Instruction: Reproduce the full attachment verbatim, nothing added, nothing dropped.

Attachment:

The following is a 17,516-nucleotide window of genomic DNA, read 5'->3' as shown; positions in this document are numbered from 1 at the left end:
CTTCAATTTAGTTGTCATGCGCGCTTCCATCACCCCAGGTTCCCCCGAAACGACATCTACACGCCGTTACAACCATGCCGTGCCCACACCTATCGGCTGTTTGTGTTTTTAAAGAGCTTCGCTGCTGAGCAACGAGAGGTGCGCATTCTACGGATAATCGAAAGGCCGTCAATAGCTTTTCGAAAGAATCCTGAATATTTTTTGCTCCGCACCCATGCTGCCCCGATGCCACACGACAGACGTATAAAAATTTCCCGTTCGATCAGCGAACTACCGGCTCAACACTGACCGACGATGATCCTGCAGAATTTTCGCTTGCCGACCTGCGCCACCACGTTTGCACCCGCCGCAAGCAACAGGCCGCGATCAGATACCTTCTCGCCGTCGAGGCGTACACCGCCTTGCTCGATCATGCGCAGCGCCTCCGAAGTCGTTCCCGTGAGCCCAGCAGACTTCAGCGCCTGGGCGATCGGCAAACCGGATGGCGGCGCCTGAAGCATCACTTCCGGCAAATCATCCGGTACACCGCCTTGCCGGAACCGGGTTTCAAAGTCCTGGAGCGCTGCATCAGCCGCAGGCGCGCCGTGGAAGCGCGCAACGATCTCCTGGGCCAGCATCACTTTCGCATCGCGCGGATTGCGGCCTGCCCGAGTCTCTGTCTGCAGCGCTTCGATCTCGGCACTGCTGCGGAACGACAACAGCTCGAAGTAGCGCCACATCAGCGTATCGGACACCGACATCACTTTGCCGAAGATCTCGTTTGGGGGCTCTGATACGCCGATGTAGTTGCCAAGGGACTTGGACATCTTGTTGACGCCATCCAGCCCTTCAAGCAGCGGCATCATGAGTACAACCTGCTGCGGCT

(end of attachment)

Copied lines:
The following is a 17,516-nucleotide window of genomic DNA, read 5'->3' as shown; positions in this document are numbered from 1 at the left end:
CTTCAATTTAGTTGTCATGCGCGCTTCCATCACCCCAGGTTCCCCCGAAACGACATCTACACGCCGTTACAACCATGCCGTGCCCACACCTATCGGCTGTTTGTGTTTTTAAAGAGCTTCGCTGCTGAGCAACGAGAGGTGCGCATTCTACGGATAATCGAAAGGCCGTCAATAGCTTTTCGAAAGAATCCTGAATATTTTTTGCTCCGCACCCATGCTGCCCCGATGCCACACGACAGACGTATAAAAATTTCCCGTTCGATCAGCGAACTACCGGCTCAACACTGACCGACGATGATCCTGCAGAATTTTCGCTTGCCGACCTGCGCCACCACGTTTGCACCCGCCGCAAGCAACAGGCCGCGATCAGATACCTTCTCGCCGTCGAGGCGTACACCGCCTTGCTCGATCATGCGCAGCGCCTCCGAAGTCGTTCCCGTGAGCCCAGCAGACTTCAGCGCCTGGGCGATCGGCAAACCGGATGGCGGCGCCTGAAGCATCACTTCCGGCAAATCATCCGGTACACCGCCTTGCCGGAACCGGGTTTCAAAGTCCTGGAGCGCTGCATCAGCCGCAGGCGCGCCGTGGAAGCGCGCAACGATCTCCTGGGCCAGCATCACTTTCGCATCGCGCGGATTGCGGCCTGCCCGAGTCTCTGTCTGCAGCGCTTCGATCTCGGCACTGCTGCGGAACGACAACAGCTCGAAGTAGCGCCACATCAGCGTATCGGACACCGACATCACTTTGCCGAAGATCTCGTTTGGGGGCTCTGATACGCCGATGTAGTTGCCAAGGGACTTGGACATCTTGTTGACGCCATCCAGCCCTTCAAGCAGCGGCATCATGAGTACAACCTGCTGCGGCT